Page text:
Dr. Cairns is a physicist, oceanographer, and lifelong inventor. His experience with underwater connectors began in 1964 working on a US Navy oceanographic research tower offshore of San Diego. His predecessor on the tower, Art Nelson, invented the world’s very first wet-mate electrical connectors (now commonly known as EO Connectors). Jim spent several years diving from the Navy’s platform to deploy, recover and repair subsea instrument arrays connectorized with hundreds of Nelson’s wet-mates, early versions of which were notoriously unreliable. That dangerous, grueling work led Jim to the idea of removing the point of contact of subsea connectors out of corrosive, conductive seawater as had always previously been done, and into a pressure-balanced chamber of dielectric oil. He patented the world’s first oil-filled, pressure-balanced underwater connectors in 1968, and has subsequently been granted more than sixty US patents on subsea electrical and fiber-optic interconnect devices, many of which are based on the oil-filled principle. Toward the end of his work on the research tower, Jim became a graduate student at Scripps Institution of Oceanography (SIO) working alongside his graduate advisor and mentor, world renown oceanographer Walter Munk.
Dr. Cairn’s most successful inventions have been components for subsea fiber-optic and electrical communication networks. He licensed his early inventions, and later co-founded two significant companies. The first company, Challenger Marine Connectors focusing on multi-pass all-electrical wet-mates, was sold to Lockheed Corp. (now Lockheed-Martin) in the 1980’s. The second company Jim formed, Daytona Beach based Ocean Design, Inc., pioneered and produced both Nautilus electrical connectors, optical connectors, and hybrid (electro-optical) high voltage, multi-pass wet-mate connectors. ODI was sold in 2009 to Teledyne Instruments, Inc..
While Jim continues to innovate and invent, in recent years he has devoted a considerable portion of his time to helping inspire the next generation(s) of would-be inventors. He has authored two books on the subjects of inventing and successfully marketing intellectual property, and is a frequent invited speaker at area universities. In 2003 Dr. Cairns established The Cairns Foundation, a charitable organization supporting innovation by creative students.
Jim has received several prestigious awards for his contributions to marine science and technology, including:
Dr. Cairn’s advances in subsea interconnect technology have allowed offshore systems to be constructed in profound ocean depths, greatly expanding the global area available for offshore energy and security. Over the past ten years, Jim has been developing what could be transformative and disruptive new elements in the realm of underwater connectors. He firmly believes that his latest innovations, the Pontus family of simple, lower-cost, high-reliability wet-mate connectors will fill a much-needed void in this ever-evolving market.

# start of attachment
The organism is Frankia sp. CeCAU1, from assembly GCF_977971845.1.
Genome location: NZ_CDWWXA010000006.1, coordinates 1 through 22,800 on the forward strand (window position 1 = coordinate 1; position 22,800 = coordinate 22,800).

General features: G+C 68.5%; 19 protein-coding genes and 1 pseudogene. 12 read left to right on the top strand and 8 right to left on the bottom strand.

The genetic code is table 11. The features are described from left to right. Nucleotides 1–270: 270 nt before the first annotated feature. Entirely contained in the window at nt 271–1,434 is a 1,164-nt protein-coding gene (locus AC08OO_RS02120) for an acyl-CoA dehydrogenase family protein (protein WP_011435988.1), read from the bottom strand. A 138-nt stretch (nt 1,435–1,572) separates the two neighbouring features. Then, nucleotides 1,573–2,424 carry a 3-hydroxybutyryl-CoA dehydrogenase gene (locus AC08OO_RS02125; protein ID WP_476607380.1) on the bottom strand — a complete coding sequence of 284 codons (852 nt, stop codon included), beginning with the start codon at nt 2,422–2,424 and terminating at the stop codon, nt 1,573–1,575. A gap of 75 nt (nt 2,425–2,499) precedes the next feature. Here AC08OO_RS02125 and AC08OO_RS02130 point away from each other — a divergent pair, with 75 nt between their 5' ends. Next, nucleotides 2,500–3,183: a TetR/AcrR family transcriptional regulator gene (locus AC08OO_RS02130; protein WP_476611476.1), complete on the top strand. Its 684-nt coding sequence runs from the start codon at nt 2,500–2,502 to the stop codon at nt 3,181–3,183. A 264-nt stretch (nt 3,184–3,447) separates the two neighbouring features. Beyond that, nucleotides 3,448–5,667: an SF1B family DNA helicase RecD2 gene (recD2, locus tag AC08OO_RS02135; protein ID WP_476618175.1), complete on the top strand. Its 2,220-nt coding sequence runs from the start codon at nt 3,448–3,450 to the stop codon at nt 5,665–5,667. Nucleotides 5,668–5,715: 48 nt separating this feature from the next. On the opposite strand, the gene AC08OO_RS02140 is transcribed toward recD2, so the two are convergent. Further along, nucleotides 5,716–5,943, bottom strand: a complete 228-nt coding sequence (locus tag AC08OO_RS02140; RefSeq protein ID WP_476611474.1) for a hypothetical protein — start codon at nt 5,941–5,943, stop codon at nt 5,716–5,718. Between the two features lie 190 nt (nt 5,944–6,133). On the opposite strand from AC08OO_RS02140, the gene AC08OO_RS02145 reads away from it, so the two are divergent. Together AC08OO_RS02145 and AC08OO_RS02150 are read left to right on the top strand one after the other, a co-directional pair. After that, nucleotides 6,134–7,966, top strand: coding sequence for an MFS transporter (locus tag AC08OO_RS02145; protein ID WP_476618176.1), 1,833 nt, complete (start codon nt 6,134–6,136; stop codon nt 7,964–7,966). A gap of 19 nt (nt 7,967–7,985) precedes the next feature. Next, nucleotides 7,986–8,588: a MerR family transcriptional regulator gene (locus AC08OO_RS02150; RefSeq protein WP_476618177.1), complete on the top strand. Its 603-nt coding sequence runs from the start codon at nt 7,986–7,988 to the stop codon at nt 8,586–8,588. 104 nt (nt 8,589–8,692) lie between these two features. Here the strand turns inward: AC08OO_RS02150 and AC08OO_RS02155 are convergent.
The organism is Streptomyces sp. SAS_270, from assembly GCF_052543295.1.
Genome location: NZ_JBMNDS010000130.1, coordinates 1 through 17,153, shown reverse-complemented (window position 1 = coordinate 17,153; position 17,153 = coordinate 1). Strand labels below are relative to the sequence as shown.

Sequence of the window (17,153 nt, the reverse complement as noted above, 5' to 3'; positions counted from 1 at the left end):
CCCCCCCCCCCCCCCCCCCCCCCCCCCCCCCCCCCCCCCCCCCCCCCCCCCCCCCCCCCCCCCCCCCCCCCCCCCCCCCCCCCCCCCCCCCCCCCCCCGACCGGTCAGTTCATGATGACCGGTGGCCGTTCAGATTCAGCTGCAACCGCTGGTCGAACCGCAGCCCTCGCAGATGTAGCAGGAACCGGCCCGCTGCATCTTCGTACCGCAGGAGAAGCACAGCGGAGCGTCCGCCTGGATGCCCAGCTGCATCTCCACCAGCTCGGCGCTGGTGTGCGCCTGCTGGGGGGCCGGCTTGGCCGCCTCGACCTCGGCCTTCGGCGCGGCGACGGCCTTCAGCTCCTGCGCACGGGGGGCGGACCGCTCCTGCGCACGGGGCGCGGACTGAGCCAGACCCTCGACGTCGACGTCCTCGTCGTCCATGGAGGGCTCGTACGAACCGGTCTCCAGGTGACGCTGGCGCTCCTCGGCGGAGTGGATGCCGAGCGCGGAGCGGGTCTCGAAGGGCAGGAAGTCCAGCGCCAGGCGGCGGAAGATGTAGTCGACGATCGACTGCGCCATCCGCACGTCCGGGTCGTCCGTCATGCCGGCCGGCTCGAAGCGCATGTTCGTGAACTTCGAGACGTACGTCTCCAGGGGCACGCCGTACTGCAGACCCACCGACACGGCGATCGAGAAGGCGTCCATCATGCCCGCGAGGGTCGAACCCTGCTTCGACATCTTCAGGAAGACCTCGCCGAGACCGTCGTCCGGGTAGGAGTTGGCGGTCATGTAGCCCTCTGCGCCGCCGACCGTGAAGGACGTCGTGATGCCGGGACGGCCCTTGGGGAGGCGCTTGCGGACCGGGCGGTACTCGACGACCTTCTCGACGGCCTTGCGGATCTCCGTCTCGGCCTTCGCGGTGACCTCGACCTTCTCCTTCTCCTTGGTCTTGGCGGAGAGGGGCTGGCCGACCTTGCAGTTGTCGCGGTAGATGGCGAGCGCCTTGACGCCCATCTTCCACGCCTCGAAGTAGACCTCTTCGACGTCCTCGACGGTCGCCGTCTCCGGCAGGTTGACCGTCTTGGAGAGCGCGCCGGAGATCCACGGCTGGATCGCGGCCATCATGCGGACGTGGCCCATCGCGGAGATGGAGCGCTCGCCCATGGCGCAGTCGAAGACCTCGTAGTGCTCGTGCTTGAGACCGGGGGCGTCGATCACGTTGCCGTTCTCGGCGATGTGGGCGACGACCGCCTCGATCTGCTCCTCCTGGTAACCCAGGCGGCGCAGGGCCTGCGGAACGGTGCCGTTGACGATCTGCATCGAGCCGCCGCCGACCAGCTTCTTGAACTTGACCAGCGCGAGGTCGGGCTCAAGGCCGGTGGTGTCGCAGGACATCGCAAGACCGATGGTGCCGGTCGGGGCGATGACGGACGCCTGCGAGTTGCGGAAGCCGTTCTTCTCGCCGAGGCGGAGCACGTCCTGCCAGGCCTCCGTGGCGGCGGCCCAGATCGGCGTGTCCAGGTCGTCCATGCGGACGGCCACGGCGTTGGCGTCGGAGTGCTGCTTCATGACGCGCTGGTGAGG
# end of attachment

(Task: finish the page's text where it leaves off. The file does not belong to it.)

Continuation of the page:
Pontus Partner Andrew “Andy” Clark began his maritime career in 1973 in the offshore oilfields of the Gulf of Mexico. In 1979, he was awarded a scholarship by famed inventor Edwin A Link (undersea explorer and father of flight simulation) coming to work for Ed at his Harbor Branch Oceanographic Institute in Florida. Andy would succeed Ed as Director of Research & Development there and he now serves as Trustee of The Link Foundation, that Ed founded in 1953.
Dr. Clark’s expertise is in ocean engineering and subsea instrumentation, with a career that has spanned diving, design and fabrication of manned submersibles, ROVs, and cabled fiber optic networks of sensors covering hundreds of kilometers of the deep seafloor. In 1998, Clark left Harbor Branch to found and serve as CEO of L3-Harris subsidiary Maritime Communication Services (later “Harris Caprock”) providing broadband connectivity to ships, platforms and subsea installations, the latter requiring hundreds of wet-mate connectors. In 2009, Andy left L3-Harris to found and serve as CEO of CSnet International, Inc where his team specialized in the design, fabrication, deployment and operation of large fiber optic seafloor networks to support hydrocarbon recovery and to serve as ocean observatories and seismic-tsunami early warning systems that incorporated scores of wet mate connectors developed by Jim Cairns.
Andy has received several prestigious awards for his contributions to marine science and technology, including:
While working offshore, Dr. Clark conducted his undergraduate work in Petroleum Engineering at the Nichols State University (Thibodaux) and the University of SW Louisiana (Lafayette), received an MSc in Ocean Engineering from Florida Atlantic University and his PhD in Ocean Engineering from the University of Hawaii. He is a licensed Professional Engineer (P.E.), has authored over fifty technical and scientific publications and holds both US and International Patents on underwater vehicle design.
In addition to his work with Jim Cairns and Pontus Subsea Connectors, Andy served on both the ASME-PVHO (Pressure Vessels for Human Occupancy) Committee and the US Committee to the United Nations Educational Scientific and Cultural Organization (UNESCO) Intergovernmental Oceanographic Commission (IOC). He is a Trustee of the Florida Institute of Technology (FIT).
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